Wednesday, May 13, 2009

Metacognative for Heart of Darkness

Of the many assignments we had to do this year, I thought this one to be the most fun (not to be confused with easy), which, I believe, comes from the fact that we usually do not get assigned homework of this sort. Though the novel "Heart of Darkness" by Joseph Conrad had many topics and themes to choose from, I have a natural instinct to loathe poems. However, I am rather content with my poems' outcome. Picking out a theme and writing out the poem beforehand did not present to be the problem; finding words and phrases that matched the words I chose did. Though I encountered more hardship then a fun time with this assignment, my editing partners approved of my themes and even complimented on my writing styles.

My first poem I centralized on the tone of the poem. I tried to get across a mysterious, eerie feeling I got from reading the first passage. Conrad writes of the untrustworthy cannibals, Marlow's desperate attempt to save Kurtz, and ends the first section not allowing the audience to know if Kurtz is alive or dead. Using words like "mystery," "horror," not knowing," "deadly," "cry," and "darkness" I was able to set the tone. I wanted the tone to resemble the fact that Marlow did not know what awaited him when he went to retrieve Kurtz; confusion and distrust towards the Europeans' delay filled Marlow's heart.

Once I accomplished setting the tone, I moved on to rhythm I wanted the poem to have. Like the first part of the novel, my poem is rather uneventful and drags on, yet is questioning of what lies ahead. Being the only poem I used a question in, I wanted the question to have significant meaning. I used Shakespeare's line "To be or not to be?" and substituted the "be" to "trust." With this I was attempting to convey the fact that the men in the poem could not trust one another--would one kill the other... or should he kill the others first? At first, my editing partners were confused at the line "But for the bodies they had not conquered," which is a reference to the untrustworthy cannibals from the novel, so I added "For the bodies still not devoured" to allude to the cannibals. In reality, the "bodies not conquered" and the ones "not devoured" are meant to be an emotional consumption--the savage men wanted the men pure at heart to be miserable like they were.

In my second poem I focused on the topic of racism. Conrad used a lot of color references (mostly black and white) in his book. Though black is usually left to symbolize the dark and gloomy and white the pure and innocent, Conrad uses the colors in opposite meaning. Also, I thought this section was where the action really began, and the characters’ personality showed the most. Conrad’s theme of racism and darkness began to develop during this section. In my poem, I used imagery of white supremacy towards black. “We two whites stood over them”—“them” being the “black shapes crouched, helpless”. For the first two stanzas the narrator speaks of how they (the white men) are superior to the black men. And in the last line of the second stanza, the narrator realizes that these men they are mistreating are “perhaps” equal to them—“perhaps” they deserve to be respected as humans. But, as the third stanza speaks, the idea that they are somehow equal is killed, because the white men are ruthless.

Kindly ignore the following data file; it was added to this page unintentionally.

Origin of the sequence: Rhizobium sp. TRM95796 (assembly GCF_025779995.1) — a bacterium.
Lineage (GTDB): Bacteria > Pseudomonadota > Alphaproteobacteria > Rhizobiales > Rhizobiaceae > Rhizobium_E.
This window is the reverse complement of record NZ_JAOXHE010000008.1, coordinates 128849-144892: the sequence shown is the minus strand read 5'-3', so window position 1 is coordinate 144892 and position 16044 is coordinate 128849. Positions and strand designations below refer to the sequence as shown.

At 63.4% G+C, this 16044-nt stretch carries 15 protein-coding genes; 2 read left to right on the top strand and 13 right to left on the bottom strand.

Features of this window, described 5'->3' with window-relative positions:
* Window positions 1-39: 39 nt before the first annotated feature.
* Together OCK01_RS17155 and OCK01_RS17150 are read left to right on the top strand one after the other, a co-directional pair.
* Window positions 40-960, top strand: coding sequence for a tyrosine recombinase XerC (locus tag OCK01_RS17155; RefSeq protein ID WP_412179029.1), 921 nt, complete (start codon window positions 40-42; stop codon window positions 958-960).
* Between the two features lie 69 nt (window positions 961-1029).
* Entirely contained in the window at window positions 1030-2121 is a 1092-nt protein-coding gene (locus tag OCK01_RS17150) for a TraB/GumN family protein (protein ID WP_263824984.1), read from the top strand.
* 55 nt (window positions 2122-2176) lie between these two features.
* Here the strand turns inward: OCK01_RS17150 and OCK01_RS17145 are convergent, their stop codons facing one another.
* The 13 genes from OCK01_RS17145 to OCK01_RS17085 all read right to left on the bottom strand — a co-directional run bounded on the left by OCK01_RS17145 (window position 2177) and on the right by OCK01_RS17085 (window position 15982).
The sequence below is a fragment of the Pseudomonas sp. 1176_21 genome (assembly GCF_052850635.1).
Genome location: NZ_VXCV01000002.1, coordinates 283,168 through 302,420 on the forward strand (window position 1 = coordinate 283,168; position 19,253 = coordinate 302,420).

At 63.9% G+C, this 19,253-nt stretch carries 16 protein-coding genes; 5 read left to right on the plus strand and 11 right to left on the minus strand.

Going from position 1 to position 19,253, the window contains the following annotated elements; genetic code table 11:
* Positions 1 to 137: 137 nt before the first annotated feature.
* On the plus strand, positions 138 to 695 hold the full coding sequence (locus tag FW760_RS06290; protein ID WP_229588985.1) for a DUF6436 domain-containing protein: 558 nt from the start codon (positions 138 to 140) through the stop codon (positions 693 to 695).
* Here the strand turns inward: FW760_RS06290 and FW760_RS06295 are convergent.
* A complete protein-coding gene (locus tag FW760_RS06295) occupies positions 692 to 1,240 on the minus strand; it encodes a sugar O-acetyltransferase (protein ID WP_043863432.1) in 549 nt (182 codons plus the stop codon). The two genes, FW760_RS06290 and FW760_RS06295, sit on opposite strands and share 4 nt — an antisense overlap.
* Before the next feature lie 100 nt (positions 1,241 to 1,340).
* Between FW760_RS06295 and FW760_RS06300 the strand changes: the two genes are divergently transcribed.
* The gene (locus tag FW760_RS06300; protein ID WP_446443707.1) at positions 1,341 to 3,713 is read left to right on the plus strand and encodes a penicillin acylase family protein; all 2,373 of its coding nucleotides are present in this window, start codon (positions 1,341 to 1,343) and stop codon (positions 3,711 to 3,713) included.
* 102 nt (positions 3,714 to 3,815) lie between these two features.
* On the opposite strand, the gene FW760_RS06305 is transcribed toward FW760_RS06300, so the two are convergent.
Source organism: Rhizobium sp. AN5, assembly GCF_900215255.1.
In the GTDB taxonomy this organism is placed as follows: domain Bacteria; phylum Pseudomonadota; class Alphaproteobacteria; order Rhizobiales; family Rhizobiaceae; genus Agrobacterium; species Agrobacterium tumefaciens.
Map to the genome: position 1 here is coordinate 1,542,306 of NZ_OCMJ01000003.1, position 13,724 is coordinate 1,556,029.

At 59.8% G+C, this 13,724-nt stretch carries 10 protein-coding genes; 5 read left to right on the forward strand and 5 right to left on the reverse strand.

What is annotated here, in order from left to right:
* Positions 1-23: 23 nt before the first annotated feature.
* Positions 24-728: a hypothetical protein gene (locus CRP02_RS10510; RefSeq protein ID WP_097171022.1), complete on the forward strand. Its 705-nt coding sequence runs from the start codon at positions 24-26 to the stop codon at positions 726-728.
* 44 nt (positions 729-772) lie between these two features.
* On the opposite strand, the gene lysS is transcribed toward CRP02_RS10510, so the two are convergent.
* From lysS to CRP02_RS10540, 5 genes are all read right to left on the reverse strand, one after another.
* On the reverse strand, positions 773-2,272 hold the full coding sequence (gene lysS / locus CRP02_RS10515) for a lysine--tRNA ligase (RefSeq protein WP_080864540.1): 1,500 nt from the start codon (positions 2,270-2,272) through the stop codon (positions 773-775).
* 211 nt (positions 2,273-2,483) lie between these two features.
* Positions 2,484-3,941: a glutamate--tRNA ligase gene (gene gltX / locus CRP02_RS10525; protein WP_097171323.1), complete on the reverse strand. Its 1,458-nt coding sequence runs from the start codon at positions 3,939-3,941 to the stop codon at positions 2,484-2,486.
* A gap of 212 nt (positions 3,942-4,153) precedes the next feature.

Another tactic I used for the second poem was the usage of capitalization. I capitalized all the first words of each line, except for the last three lines: “abandoned//killed//beaten.” Through the lower case letters, I was attempting to imply the ruthlessness of the narrator. Unlike there thoughts of supremacy that will never be “abandoned//killed//beaten,” these black men’s lives will soon be ended. I also tried to add a little bit of irony into the last stanza. The narrator’s “glorious” idea ironic to the first two stanzas, in the sense that he is the one inflicting pain on the people, however the thought that they are equal is “glorious.”

And lastly, for my third poem I concentrated on the beat of the poem. Except for the last two lines in the first stanza and the last two lines in the last stanza, all the lines in the poem consist of six syllables. I chose the number six, because according to the Bible, the fall of men makes every human imperfect (the number seven is considered the number of perfection in the Bible). So, naturally, this poem is about the fall of every man—how every man has a dark side and cannot be fully trusted. The narrator of the poem does not even trust himself, referring to his heart as a “heart of darkness.” The four lines that are not making up of six syllables represent the human attempt to be good and civil. However, the two lines from each stanza add up to six, figuratively making the narrator imperfect again.

My use of diction in my last poem is also important (but then again, when is it not?). I used the words “sunshine” and “darkness” to contrast the idea that we as humans attempt to be moral, but corruption is in everyone. The last line two lines of this poem is repeated, “To you all//To you all!” for an emphasis on the fact that some kind of evil is in all of us, no one is spared.

Conclusively, I put much thought into making my poem fully connect to the ideas Conrad was attempting to convey. Though poetry is not my strongest point, I hope that my poems reflect the deliberation I put into them. My editing partners seemed to understand what I was conveying, and were helpful in pointing out which parts were confusing. For the most part, I took their suggestions—I added a few lines to make the confusing parts less confusing, and changed some of my diction to help send my message. Overall, this assignment was an interesting, yet stressful (because I had a hard time finding the words I wanted to use) one.

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